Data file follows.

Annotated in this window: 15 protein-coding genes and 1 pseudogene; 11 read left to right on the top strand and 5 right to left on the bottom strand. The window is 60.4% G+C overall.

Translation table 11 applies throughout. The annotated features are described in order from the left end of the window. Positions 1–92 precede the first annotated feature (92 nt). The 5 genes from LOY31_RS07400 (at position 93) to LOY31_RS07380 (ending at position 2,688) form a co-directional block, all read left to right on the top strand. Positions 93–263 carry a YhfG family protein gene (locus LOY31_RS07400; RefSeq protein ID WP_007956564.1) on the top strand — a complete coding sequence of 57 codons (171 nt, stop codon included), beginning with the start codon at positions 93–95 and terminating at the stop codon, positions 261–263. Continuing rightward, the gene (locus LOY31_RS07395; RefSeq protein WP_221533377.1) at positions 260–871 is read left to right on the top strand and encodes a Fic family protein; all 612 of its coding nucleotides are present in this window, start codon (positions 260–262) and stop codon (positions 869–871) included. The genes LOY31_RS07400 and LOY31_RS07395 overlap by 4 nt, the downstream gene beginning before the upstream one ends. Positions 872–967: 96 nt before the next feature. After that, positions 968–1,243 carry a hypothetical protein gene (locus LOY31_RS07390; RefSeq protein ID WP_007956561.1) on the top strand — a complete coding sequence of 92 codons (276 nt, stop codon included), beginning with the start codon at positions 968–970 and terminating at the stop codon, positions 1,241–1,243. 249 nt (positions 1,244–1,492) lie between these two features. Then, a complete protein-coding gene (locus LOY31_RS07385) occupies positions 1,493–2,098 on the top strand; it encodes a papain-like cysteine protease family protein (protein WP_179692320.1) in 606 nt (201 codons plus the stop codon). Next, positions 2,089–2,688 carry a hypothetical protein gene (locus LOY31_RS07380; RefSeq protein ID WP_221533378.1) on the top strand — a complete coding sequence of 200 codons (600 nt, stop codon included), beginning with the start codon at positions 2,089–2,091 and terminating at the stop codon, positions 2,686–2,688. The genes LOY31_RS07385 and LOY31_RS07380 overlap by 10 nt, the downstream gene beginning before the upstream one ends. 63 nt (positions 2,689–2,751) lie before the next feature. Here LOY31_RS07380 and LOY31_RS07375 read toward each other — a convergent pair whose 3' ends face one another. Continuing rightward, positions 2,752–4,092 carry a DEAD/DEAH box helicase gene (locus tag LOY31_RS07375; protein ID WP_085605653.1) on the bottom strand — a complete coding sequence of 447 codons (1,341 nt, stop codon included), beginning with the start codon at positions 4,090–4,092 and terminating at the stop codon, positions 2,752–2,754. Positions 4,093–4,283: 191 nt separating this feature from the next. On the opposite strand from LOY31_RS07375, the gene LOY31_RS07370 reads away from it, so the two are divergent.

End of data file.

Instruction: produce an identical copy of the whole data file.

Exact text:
Annotated in this window: 15 protein-coding genes and 1 pseudogene; 11 read left to right on the top strand and 5 right to left on the bottom strand. The window is 60.4% G+C overall.

Translation table 11 applies throughout. The annotated features are described in order from the left end of the window. Positions 1–92 precede the first annotated feature (92 nt). The 5 genes from LOY31_RS07400 (at position 93) to LOY31_RS07380 (ending at position 2,688) form a co-directional block, all read left to right on the top strand. Positions 93–263 carry a YhfG family protein gene (locus LOY31_RS07400; RefSeq protein ID WP_007956564.1) on the top strand — a complete coding sequence of 57 codons (171 nt, stop codon included), beginning with the start codon at positions 93–95 and terminating at the stop codon, positions 261–263. Continuing rightward, the gene (locus LOY31_RS07395; RefSeq protein WP_221533377.1) at positions 260–871 is read left to right on the top strand and encodes a Fic family protein; all 612 of its coding nucleotides are present in this window, start codon (positions 260–262) and stop codon (positions 869–871) included. The genes LOY31_RS07400 and LOY31_RS07395 overlap by 4 nt, the downstream gene beginning before the upstream one ends. Positions 872–967: 96 nt before the next feature. After that, positions 968–1,243 carry a hypothetical protein gene (locus LOY31_RS07390; RefSeq protein ID WP_007956561.1) on the top strand — a complete coding sequence of 92 codons (276 nt, stop codon included), beginning with the start codon at positions 968–970 and terminating at the stop codon, positions 1,241–1,243. 249 nt (positions 1,244–1,492) lie between these two features. Then, a complete protein-coding gene (locus LOY31_RS07385) occupies positions 1,493–2,098 on the top strand; it encodes a papain-like cysteine protease family protein (protein WP_179692320.1) in 606 nt (201 codons plus the stop codon). Next, positions 2,089–2,688 carry a hypothetical protein gene (locus LOY31_RS07380; RefSeq protein ID WP_221533378.1) on the top strand — a complete coding sequence of 200 codons (600 nt, stop codon included), beginning with the start codon at positions 2,089–2,091 and terminating at the stop codon, positions 2,686–2,688. The genes LOY31_RS07385 and LOY31_RS07380 overlap by 10 nt, the downstream gene beginning before the upstream one ends. 63 nt (positions 2,689–2,751) lie before the next feature. Here LOY31_RS07380 and LOY31_RS07375 read toward each other — a convergent pair whose 3' ends face one another. Continuing rightward, positions 2,752–4,092 carry a DEAD/DEAH box helicase gene (locus tag LOY31_RS07375; protein ID WP_085605653.1) on the bottom strand — a complete coding sequence of 447 codons (1,341 nt, stop codon included), beginning with the start codon at positions 4,090–4,092 and terminating at the stop codon, positions 2,752–2,754. Positions 4,093–4,283: 191 nt separating this feature from the next. On the opposite strand from LOY31_RS07375, the gene LOY31_RS07370 reads away from it, so the two are divergent.